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By C. ben-David

A recent media announcement by Caribbean Airlines (CAL) that it would be offering two regularly scheduled flights a week between the new Argyle International Airport (AIA) on the mainland of St. Vincent and the Grenadines (SVG) and John F. Kennedy Airport (JFK) in New York City, beginning April 14, 2017, has received little attention, and deservedly so.

Rather than being “a big frolicking deal,” in the words of Professor Garrey Dennie in an essay speciously titled “The Invisible Hand at Argyle International Airport” (Searchlight newspaper, April 15, 2017, p. 12), in misplaced homage to the great 18th century economist Adam Smith, it represents business as usual, at most, for air travel from the mainland to other destinations.

This is partly because it was false for CAL to claim that it is, “… one of the first airlines to offer non-stop flights to the new airport, which also serves as an international gateway to the Grenadine Islands,” given that LIAT has serviced AIA since its Feb. 14 opening as have SVGAir and Mustique Airways, each of which has had direct regularly scheduled or charter flights to St. Lucia, Grenada, Barbados and, in the case of SVG Air and Mustique Airways, to the Grenadines for decades.

It was also deceptive for CAL to claim that, “Customers will also benefit from seamless connections between St Vincent and the Grenadines and Caribbean Airlines’ other international and regional destinations” because the airline will not fly to the Grenadines at all and the “seamless connections” to regional and international destinations will require a plane and luggage transfer to and from Trinidad on CAL’s ATR aircraft, a service almost identical to what has been offered for decades by LIAT with even smaller planes and, more recently, with the same 70-seat ATR aircraft carrying flyers back and forth to Barbados, St. Lucia, Grenada, Trinidad, and elsewhere.

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Moreover, the “seamless CAL connections” involve flying 286 km south from AIA to Piarco International Airport and then north to JFK, often with two stops and/or up to 16 hours of layover in various departure lounges.

More important, these same “seamless connections” could have been easily provided at the now shuttered but perfectly serviceable E. T. Joshua International Airport at Arnos Vale without the expenditure of some EC$700 million on building AIA, leaving the cash-starved country of SVG with a EC$400 million debt and EC$20 million in annual operating costs, nearly three times the cost of servicing the old Arnos Vale airport.

The CAL decision to service AIA in an indirect and one- or two-stop fashion (as opposed to direct, non-stop flights to and from AIA to New York and other destinations, as AIA was built to facilitate) should also remind us of what transpired on Feb. 21 when New York-bound passengers chose more convenient routings, as reported by iWitness News:

[Dynamic Airways] Passengers [refused to book the Feb. 21 flight to JFK from AIA because they] were apparently turned off by the fact that they would have had to transit in Guyana for seven hours before flying back to New York — arriving in Georgetown at 9:30 a.m. and leaving at 4:30 p.m.”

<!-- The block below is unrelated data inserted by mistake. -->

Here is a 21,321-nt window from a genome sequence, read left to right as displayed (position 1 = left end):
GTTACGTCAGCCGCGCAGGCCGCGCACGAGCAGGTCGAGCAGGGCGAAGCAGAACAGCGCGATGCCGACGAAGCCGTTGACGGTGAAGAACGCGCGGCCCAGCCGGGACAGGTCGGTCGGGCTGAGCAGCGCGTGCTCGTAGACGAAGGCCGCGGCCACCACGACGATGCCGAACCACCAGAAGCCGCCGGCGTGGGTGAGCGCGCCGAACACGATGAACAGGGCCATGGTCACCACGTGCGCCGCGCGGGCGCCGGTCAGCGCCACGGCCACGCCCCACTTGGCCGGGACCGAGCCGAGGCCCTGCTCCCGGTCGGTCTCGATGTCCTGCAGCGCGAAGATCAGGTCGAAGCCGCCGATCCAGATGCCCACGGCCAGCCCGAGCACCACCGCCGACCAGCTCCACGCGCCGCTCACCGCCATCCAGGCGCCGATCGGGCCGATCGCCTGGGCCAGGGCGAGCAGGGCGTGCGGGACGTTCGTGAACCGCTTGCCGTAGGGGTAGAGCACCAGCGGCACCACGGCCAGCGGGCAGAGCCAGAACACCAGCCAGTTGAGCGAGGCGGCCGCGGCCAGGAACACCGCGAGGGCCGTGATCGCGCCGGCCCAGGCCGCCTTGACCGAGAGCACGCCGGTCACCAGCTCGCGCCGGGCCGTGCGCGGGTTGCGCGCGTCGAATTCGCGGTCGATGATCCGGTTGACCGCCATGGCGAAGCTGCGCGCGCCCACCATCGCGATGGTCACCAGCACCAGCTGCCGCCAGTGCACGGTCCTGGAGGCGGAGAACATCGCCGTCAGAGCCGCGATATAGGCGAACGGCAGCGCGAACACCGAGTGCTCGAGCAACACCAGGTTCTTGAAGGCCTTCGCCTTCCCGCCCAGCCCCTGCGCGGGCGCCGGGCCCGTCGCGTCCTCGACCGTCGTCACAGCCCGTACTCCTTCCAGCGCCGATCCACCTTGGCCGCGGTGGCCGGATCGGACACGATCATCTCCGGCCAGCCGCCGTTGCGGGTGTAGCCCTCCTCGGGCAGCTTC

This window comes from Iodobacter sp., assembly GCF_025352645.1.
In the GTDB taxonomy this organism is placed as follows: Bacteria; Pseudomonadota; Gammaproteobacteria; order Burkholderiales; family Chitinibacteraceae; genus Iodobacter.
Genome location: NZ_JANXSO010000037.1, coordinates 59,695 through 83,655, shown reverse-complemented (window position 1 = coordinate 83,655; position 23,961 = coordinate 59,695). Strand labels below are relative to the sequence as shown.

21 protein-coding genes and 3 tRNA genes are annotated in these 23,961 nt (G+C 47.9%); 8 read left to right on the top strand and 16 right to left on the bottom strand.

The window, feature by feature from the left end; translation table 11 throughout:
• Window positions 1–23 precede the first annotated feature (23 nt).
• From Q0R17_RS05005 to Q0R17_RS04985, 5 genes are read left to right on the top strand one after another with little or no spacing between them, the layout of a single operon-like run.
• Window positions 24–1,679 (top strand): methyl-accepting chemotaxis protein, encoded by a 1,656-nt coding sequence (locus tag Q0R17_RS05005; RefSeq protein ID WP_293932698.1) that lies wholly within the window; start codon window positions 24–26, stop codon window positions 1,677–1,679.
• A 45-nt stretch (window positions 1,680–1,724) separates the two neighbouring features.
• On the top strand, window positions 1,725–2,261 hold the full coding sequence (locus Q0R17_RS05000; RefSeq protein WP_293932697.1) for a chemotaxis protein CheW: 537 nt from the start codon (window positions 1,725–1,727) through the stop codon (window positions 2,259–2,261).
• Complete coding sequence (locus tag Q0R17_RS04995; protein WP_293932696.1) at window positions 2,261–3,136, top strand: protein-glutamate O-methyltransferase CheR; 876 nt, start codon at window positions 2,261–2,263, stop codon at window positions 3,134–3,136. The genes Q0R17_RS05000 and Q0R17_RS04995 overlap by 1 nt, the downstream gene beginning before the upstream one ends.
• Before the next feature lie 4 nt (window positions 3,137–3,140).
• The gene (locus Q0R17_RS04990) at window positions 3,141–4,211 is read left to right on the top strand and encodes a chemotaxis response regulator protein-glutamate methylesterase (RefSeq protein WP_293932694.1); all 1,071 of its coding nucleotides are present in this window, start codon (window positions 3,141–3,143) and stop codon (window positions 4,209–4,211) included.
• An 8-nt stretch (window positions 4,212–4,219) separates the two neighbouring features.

As for the spin-off effects of the CAL flights, even if the two new CAL flights serve as a catalyst for new visitors to SVG, the 140 additional holiday arrivals per week would hardly make a dent in AIA’s huge debts or crippling operating costs.

Nor will this new service represent the first step in a truly seamless non-stop connection because CAL does not fly non-stop to any of our neighbours — Barbados, St. Lucia, and Grenada — countries with much higher stayover visitor numbers. Instead, it has always flown to and from these countries with the same stopover “seamless connections”, inconveniently transferring passengers and their baggage from one plane to another as they are now doing at AIA. So much for Professor Dennie’s assertion that CAL is servicing SVG, “… in a particularly ingenious way.”

Finally, it is erroneous for Professor Dennie to claim that, “Competitive flights between JFK and Argyle International Airport (AIA) have arrived and the market will be changed, irrevocably so” and that, “… the market is already yielding competitive ticket pricing for travelling to and from St Vincent and New York” because there is no evidence that these flights will lower travel costs or encourage more tourist visits if only because they ignore the theory of comparative advantage, a set of ideas developed by another great economist, David Ricardo. In fact, the cost of true non-stop return flights from JFK to St. Lucia, SVG’s closest neighbour (67 km between their international airports), April 23-30, via JetBlue and United Airlines is US$591.56; the indirect, one- and two-stop flights on the same dates to and from SVG from JFK using Caribbean Airlines is US$769.56, or 30 per cent higher.

It is also certain that Adam Smith (whose writings lead to the theory of comparative advantage) would have immediately recognised that both CAL and LIAT are highly indebted and inefficient government-owned operations that do not have the market discipline or managerial competence to lower their operating costs and fares regardless of what market competition they face.